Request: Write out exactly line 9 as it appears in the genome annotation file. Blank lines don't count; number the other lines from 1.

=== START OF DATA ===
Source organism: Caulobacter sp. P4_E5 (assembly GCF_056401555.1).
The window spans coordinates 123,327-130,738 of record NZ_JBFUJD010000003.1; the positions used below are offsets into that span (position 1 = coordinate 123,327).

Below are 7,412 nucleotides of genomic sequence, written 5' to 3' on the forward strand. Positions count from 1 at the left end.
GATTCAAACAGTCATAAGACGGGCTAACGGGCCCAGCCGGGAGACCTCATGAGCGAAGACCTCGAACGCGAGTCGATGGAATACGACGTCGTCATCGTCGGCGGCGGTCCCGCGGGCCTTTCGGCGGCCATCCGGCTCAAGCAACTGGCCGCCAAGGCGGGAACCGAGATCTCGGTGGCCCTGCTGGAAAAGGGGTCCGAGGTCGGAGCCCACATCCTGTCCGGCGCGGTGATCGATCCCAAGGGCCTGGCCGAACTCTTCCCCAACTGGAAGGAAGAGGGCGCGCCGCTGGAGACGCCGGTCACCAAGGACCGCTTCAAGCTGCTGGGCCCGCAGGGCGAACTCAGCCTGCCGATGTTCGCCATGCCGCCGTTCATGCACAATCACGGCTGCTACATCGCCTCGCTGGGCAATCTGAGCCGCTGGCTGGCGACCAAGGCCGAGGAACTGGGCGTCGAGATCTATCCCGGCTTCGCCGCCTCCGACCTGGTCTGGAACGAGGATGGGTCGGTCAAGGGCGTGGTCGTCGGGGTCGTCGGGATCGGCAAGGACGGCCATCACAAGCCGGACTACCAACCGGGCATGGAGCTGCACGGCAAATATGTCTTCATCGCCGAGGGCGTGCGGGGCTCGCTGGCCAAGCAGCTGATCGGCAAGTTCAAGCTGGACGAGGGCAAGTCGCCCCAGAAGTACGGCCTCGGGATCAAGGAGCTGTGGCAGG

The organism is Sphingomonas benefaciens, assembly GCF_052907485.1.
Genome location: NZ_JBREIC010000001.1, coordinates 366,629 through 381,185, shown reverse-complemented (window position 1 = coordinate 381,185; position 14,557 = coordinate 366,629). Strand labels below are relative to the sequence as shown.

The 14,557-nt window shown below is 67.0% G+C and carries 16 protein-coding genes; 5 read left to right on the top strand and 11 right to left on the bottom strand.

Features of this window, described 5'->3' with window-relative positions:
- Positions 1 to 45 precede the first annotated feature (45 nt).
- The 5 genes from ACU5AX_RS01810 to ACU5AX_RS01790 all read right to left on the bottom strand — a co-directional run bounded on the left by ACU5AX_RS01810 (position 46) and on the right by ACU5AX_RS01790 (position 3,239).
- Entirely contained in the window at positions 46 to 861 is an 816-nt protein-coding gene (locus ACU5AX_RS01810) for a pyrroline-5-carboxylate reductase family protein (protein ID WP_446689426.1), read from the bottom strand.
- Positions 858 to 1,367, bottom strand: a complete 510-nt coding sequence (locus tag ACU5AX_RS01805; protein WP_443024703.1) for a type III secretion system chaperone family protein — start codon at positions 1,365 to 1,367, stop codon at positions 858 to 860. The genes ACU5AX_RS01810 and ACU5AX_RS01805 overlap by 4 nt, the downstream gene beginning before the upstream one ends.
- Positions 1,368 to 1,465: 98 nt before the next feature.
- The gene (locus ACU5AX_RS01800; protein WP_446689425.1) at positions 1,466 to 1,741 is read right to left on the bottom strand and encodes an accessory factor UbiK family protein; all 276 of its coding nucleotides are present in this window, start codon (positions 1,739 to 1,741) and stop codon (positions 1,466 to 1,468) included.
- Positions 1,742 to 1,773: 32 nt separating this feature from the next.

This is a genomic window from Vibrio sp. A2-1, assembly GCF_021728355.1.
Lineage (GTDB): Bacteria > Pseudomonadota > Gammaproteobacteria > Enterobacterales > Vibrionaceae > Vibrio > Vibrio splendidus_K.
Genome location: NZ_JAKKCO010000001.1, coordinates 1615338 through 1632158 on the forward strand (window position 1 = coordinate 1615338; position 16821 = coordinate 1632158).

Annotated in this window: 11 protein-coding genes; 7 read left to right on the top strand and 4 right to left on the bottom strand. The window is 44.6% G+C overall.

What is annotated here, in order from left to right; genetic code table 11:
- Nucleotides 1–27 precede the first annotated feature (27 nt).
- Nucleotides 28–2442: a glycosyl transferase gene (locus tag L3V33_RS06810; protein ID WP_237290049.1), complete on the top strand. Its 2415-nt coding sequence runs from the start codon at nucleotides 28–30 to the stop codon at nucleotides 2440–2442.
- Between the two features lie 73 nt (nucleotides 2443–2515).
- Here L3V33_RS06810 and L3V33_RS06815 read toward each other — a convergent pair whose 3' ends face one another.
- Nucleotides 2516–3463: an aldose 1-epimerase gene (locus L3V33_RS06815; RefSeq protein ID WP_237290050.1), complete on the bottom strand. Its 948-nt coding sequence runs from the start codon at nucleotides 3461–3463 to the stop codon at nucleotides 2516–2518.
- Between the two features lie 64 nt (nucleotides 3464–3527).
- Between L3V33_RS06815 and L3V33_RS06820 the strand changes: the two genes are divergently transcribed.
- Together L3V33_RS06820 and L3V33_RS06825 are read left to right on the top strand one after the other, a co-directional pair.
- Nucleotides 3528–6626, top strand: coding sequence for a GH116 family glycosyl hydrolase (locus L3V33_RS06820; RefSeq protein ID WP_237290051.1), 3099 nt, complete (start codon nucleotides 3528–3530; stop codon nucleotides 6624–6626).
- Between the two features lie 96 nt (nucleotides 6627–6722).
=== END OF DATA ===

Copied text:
- Positions 1 to 45 precede the first annotated feature (45 nt).